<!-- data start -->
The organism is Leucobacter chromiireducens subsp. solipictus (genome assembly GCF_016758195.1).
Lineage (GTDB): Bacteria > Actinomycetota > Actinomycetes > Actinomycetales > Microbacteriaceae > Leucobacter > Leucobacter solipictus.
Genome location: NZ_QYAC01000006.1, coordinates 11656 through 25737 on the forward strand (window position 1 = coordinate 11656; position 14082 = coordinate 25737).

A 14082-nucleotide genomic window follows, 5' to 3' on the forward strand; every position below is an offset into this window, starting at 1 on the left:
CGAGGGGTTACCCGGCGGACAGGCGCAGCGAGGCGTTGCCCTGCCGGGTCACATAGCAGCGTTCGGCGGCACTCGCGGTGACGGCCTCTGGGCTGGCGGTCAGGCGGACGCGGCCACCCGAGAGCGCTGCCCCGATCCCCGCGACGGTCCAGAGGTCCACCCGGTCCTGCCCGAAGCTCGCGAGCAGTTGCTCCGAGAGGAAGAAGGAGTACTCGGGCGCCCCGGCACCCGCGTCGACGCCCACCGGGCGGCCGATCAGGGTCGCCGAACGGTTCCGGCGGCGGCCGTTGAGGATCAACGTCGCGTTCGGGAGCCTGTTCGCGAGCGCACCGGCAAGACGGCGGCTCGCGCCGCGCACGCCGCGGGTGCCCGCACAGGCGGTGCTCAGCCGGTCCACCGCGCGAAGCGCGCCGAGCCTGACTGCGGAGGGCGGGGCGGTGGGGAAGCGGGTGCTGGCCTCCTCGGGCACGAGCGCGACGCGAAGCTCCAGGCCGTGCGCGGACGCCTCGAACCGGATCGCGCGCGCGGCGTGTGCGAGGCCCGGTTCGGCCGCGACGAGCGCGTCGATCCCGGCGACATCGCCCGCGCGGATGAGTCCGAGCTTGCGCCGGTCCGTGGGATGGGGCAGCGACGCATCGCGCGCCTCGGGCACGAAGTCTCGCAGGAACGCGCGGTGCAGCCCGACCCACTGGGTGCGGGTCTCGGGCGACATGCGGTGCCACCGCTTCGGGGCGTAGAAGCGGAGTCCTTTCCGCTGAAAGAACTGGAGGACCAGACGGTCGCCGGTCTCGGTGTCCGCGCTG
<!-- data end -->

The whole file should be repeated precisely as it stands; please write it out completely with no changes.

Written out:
The organism is Leucobacter chromiireducens subsp. solipictus (genome assembly GCF_016758195.1).
Lineage (GTDB): Bacteria > Actinomycetota > Actinomycetes > Actinomycetales > Microbacteriaceae > Leucobacter > Leucobacter solipictus.
Genome location: NZ_QYAC01000006.1, coordinates 11656 through 25737 on the forward strand (window position 1 = coordinate 11656; position 14082 = coordinate 25737).

A 14082-nucleotide genomic window follows, 5' to 3' on the forward strand; every position below is an offset into this window, starting at 1 on the left:
CGAGGGGTTACCCGGCGGACAGGCGCAGCGAGGCGTTGCCCTGCCGGGTCACATAGCAGCGTTCGGCGGCACTCGCGGTGACGGCCTCTGGGCTGGCGGTCAGGCGGACGCGGCCACCCGAGAGCGCTGCCCCGATCCCCGCGACGGTCCAGAGGTCCACCCGGTCCTGCCCGAAGCTCGCGAGCAGTTGCTCCGAGAGGAAGAAGGAGTACTCGGGCGCCCCGGCACCCGCGTCGACGCCCACCGGGCGGCCGATCAGGGTCGCCGAACGGTTCCGGCGGCGGCCGTTGAGGATCAACGTCGCGTTCGGGAGCCTGTTCGCGAGCGCACCGGCAAGACGGCGGCTCGCGCCGCGCACGCCGCGGGTGCCCGCACAGGCGGTGCTCAGCCGGTCCACCGCGCGAAGCGCGCCGAGCCTGACTGCGGAGGGCGGGGCGGTGGGGAAGCGGGTGCTGGCCTCCTCGGGCACGAGCGCGACGCGAAGCTCCAGGCCGTGCGCGGACGCCTCGAACCGGATCGCGCGCGCGGCGTGTGCGAGGCCCGGTTCGGCCGCGACGAGCGCGTCGATCCCGGCGACATCGCCCGCGCGGATGAGTCCGAGCTTGCGCCGGTCCGTGGGATGGGGCAGCGACGCATCGCGCGCCTCGGGCACGAAGTCTCGCAGGAACGCGCGGTGCAGCCCGACCCACTGGGTGCGGGTCTCGGGCGACATGCGGTGCCACCGCTTCGGGGCGTAGAAGCGGAGTCCTTTCCGCTGAAAGAACTGGAGGACCAGACGGTCGCCGGTCTCGGTGTCCGCGCTG